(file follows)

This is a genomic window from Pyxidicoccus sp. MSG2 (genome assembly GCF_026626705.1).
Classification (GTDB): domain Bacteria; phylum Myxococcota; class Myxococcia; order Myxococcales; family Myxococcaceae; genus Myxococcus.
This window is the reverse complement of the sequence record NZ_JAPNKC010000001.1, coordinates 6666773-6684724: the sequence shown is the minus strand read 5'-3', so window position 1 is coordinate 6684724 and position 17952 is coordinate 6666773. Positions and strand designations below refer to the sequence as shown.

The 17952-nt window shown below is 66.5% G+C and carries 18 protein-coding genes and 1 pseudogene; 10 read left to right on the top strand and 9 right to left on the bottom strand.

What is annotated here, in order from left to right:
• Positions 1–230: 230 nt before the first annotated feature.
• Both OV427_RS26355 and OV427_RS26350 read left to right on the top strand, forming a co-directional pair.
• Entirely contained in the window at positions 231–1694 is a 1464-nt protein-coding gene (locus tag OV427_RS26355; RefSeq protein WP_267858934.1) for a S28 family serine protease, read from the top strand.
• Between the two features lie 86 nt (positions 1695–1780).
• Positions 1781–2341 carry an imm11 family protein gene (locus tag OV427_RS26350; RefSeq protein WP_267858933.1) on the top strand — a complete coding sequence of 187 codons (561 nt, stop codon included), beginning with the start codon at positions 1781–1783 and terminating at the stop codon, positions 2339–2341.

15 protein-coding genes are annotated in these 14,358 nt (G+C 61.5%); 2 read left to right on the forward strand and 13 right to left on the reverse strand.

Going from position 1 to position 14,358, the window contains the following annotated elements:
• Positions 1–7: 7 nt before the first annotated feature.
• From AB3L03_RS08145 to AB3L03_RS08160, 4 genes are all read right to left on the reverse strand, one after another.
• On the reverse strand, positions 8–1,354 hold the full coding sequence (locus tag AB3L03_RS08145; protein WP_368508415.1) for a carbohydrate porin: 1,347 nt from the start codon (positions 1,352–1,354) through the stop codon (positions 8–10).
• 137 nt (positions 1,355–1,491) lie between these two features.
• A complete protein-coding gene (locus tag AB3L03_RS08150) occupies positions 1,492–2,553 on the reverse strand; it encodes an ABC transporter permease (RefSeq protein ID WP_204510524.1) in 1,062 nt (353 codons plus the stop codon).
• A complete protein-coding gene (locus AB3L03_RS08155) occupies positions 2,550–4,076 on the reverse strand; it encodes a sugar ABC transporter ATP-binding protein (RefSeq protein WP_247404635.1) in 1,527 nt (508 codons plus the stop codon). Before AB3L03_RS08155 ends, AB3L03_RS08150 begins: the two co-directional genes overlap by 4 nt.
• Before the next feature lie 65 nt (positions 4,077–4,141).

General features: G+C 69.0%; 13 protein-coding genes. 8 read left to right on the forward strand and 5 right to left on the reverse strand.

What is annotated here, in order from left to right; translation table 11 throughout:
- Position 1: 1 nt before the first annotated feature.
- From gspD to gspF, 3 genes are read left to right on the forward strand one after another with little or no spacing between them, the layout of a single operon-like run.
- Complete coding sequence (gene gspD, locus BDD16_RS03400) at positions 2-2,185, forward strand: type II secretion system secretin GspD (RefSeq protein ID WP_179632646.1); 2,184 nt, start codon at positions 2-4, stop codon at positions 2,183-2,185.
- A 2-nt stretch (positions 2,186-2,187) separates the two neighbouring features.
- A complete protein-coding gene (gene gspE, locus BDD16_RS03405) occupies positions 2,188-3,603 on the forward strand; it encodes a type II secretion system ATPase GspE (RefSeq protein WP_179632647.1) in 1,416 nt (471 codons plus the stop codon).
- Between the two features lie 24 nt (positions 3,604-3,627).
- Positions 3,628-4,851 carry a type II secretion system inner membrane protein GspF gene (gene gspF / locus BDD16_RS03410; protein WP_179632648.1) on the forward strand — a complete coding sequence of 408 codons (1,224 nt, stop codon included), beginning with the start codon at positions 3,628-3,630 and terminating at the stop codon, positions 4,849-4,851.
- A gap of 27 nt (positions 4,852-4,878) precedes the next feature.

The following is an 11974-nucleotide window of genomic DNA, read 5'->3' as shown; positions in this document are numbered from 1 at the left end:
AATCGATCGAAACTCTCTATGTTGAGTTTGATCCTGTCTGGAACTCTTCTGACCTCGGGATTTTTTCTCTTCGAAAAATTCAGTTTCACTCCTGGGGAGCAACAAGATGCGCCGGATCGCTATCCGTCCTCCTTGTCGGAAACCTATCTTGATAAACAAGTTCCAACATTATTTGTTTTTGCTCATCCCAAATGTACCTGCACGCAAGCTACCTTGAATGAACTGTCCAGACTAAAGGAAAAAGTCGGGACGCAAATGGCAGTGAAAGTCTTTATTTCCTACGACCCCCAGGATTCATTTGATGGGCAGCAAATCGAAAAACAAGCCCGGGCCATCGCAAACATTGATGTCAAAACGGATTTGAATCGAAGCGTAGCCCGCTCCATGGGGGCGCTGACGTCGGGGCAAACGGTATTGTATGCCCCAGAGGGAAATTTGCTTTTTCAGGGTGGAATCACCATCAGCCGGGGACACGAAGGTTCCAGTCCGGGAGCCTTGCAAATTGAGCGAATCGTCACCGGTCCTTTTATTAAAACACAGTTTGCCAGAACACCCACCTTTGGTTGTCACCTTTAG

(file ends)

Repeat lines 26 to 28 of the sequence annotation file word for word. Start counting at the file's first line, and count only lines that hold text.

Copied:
- A complete protein-coding gene (gene gspE, locus BDD16_RS03405) occupies positions 2,188-3,603 on the forward strand; it encodes a type II secretion system ATPase GspE (RefSeq protein WP_179632647.1) in 1,416 nt (471 codons plus the stop codon).
- Between the two features lie 24 nt (positions 3,604-3,627).
- Positions 3,628-4,851 carry a type II secretion system inner membrane protein GspF gene (gene gspF / locus BDD16_RS03410; protein WP_179632648.1) on the forward strand — a complete coding sequence of 408 codons (1,224 nt, stop codon included), beginning with the start codon at positions 3,628-3,630 and terminating at the stop codon, positions 4,849-4,851.